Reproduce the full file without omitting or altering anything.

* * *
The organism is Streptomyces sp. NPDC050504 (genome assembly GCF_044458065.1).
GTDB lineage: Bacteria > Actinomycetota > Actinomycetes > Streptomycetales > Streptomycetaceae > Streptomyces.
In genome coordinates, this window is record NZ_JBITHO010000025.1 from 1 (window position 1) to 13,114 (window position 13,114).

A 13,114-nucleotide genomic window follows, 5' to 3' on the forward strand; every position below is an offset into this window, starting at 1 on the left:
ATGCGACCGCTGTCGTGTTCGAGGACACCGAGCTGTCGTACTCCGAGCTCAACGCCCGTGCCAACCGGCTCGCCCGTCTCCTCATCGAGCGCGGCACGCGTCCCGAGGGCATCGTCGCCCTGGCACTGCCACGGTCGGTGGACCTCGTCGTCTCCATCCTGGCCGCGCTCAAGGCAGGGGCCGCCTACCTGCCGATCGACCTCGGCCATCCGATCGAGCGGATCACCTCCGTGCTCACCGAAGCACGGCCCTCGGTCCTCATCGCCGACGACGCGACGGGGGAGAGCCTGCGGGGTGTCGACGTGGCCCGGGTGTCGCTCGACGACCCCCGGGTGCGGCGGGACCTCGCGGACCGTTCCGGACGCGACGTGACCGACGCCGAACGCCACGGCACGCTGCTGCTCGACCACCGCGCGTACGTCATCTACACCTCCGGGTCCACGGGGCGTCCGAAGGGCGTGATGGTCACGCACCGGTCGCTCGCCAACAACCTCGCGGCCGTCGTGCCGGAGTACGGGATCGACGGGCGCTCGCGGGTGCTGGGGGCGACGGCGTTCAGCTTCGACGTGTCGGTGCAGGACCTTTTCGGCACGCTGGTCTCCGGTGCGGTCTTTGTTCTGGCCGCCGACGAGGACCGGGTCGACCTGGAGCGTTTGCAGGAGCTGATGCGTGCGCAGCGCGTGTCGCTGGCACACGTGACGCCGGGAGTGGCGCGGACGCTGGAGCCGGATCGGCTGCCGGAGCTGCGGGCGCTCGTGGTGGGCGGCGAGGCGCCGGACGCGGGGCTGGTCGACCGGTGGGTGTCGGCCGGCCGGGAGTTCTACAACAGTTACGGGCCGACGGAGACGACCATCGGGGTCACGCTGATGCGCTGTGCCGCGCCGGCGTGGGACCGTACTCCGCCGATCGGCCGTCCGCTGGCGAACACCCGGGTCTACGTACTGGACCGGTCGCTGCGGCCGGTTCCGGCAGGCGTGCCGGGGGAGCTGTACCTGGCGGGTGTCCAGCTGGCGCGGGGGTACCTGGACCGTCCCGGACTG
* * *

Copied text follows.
The organism is Streptomyces sp. NPDC050504 (genome assembly GCF_044458065.1).
GTDB lineage: Bacteria > Actinomycetota > Actinomycetes > Streptomycetales > Streptomycetaceae > Streptomyces.
In genome coordinates, this window is record NZ_JBITHO010000025.1 from 1 (window position 1) to 13,114 (window position 13,114).

A 13,114-nucleotide genomic window follows, 5' to 3' on the forward strand; every position below is an offset into this window, starting at 1 on the left:
ATGCGACCGCTGTCGTGTTCGAGGACACCGAGCTGTCGTACTCCGAGCTCAACGCCCGTGCCAACCGGCTCGCCCGTCTCCTCATCGAGCGCGGCACGCGTCCCGAGGGCATCGTCGCCCTGGCACTGCCACGGTCGGTGGACCTCGTCGTCTCCATCCTGGCCGCGCTCAAGGCAGGGGCCGCCTACCTGCCGATCGACCTCGGCCATCCGATCGAGCGGATCACCTCCGTGCTCACCGAAGCACGGCCCTCGGTCCTCATCGCCGACGACGCGACGGGGGAGAGCCTGCGGGGTGTCGACGTGGCCCGGGTGTCGCTCGACGACCCCCGGGTGCGGCGGGACCTCGCGGACCGTTCCGGACGCGACGTGACCGACGCCGAACGCCACGGCACGCTGCTGCTCGACCACCGCGCGTACGTCATCTACACCTCCGGGTCCACGGGGCGTCCGAAGGGCGTGATGGTCACGCACCGGTCGCTCGCCAACAACCTCGCGGCCGTCGTGCCGGAGTACGGGATCGACGGGCGCTCGCGGGTGCTGGGGGCGACGGCGTTCAGCTTCGACGTGTCGGTGCAGGACCTTTTCGGCACGCTGGTCTCCGGTGCGGTCTTTGTTCTGGCCGCCGACGAGGACCGGGTCGACCTGGAGCGTTTGCAGGAGCTGATGCGTGCGCAGCGCGTGTCGCTGGCACACGTGACGCCGGGAGTGGCGCGGACGCTGGAGCCGGATCGGCTGCCGGAGCTGCGGGCGCTCGTGGTGGGCGGCGAGGCGCCGGACGCGGGGCTGGTCGACCGGTGGGTGTCGGCCGGCCGGGAGTTCTACAACAGTTACGGGCCGACGGAGACGACCATCGGGGTCACGCTGATGCGCTGTGCCGCGCCGGCGTGGGACCGTACTCCGCCGATCGGCCGTCCGCTGGCGAACACCCGGGTCTACGTACTGGACCGGTCGCTGCGGCCGGTTCCGGCAGGCGTGCCGGGGGAGCTGTACCTGGCGGGTGTCCAGCTGGCGCGGGGGTACCTGGACCGTCCCGGACTG